19 Leadership from the Elders Teachings Place based knowledge & experiential

20 Transformative Indigenous leadership  Relevant cultural content  Place-space & people  Life-stories-intergenerational  Identity-genealogy-cultural competency guide  Cultural ceremonies-language, protocols  Diverse opportunities for leadership  Experiential learning-land & community interaction Indigenous Leadership  Promotes stories, experiences & places as pedagogy  Centralizes Indigenous Wholism within anti racism educational framework  Indigenous Leadership is process of making relatives

21 Leadership promotes a sense of our beauty, belonging, balance & harmony.

22 Leadership Considerations Respectful Learning: This program brings together First Nations traditional teachings and academe in respectful ways. The leadership program is interdisciplinary and builds upon the strengths, skills, and knowledge of the students making it learner-centered. It does not utilize a “deficit” approach but focuses on leadership and building upon one’s strengths. Working with existing student services, faculty and programs as well as community specialists provided successful networks for leadership devlopment. Retention: Through participation in this leadership program, participants work within a context of traditional teachings, academic and personal well-being and service. Such a context contributes to a positive university experience that increase retention. Community and Elders: Links to First Nations communities and Elders are established and maintained through the core seminars, elective workshops, and service learning opportunities. Collaboration: The FNHL works together with various faculties and other UBC student services to enhance the Longhouse Student Leadership program. Elective workshops are open to participants in the SLD Leadership Program and other interested students. This will maximize educational opportunities and create positive contexts for cross-cultural experiences.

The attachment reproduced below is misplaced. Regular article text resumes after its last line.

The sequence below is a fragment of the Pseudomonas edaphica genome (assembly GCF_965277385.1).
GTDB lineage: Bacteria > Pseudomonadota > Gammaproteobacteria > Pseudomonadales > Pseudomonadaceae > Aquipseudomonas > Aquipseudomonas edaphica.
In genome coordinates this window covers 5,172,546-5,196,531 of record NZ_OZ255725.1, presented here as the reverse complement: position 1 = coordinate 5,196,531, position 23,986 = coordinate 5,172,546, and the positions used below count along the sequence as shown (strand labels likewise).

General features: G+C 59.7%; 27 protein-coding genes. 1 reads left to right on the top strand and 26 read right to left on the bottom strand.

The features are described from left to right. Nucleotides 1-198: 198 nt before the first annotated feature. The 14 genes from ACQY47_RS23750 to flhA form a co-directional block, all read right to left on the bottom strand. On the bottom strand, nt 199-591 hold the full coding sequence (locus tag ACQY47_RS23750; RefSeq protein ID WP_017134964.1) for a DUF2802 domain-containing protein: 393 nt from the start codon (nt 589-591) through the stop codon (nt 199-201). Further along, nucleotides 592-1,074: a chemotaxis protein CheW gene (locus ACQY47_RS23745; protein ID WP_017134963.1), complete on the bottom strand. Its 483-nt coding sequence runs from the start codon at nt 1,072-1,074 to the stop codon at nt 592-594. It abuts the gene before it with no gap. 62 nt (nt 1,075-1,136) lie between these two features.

23 Leadership Learnings Affordability: The student leadership program will benefit from integration in on- going activities and events at the Longhouse and within the University. This will provide students with access to a wide variety of resources for minimal cost. Evaluation Evaluations were completed for each of the workshops except the Sweat Lodge Teaching and cultural approaches to leadership workshops were not evaluated because of cultural protocol. The final core seminar, we requested comments and ideas for the consideration in program planning for the following year.For the most part, workshop evaluations were positive. However, a continuing theme was the need for more time to look at issues/topics. Occasionally, time constraints limited presenter’s abilities to fully develop their topic; incorporate interactive activities or to allow times for participants to process information or discuss the topics.

24 Student Leader Reflections The importance of an Elder’s presence continues to be a common response Participants were asked to identify the parts of the Leadership Training that were most useful. Specific comments are That everyone is a leader, the importance of knowing yourself and learning from peers was valuable Engaging with the Longhouse teachings inherent in the house posts and giving back to the community was essential Values inform our communication and to contribute to our own stories of leadership, mentorship and notions of building our home away from home The cultural components were identified as being important to the students

25 Longhouse Teachings Respect Relationship Reverence Relationships Longhouse Leadership Program Format: 1-2 years noncredit –3 Core seminars –4 electives –12 hours service learning UBC Equity Enhancement Grant

26 Leadership Electives –Leadership for Contemporary Contexts: Leadership in Action- Lee Brown Building Inclusive Relationships: Identity & belonging Values as a Foundation for Leadership UBC student development office Respectful Research Strategies- Union of BC Chiefs UBC Student Development Leadership Conference

27 LLP Elective workshops Human Rights and Values: Strengths in Leadership and Diversity - UBC Equity Action Storywork and Emotional Leadership - Chief Ian Campbell Foundations for Leadership, Values, Ecology and Creativity – Jeanie Paul Identity and Genealogy – Lyn Ross Longboat Leadership Teachings – Shane Pointe

28 LLP Electives Non-violent communication skills UBC counselling office Sweat lodge Teachings We can all dance & have fun. Puppet making workshop Ron Hamilton Land and Native Identity Bonita Lawrence Exploring Indigenous Identity Cathy Richardson How to work with the Media UBC Public relations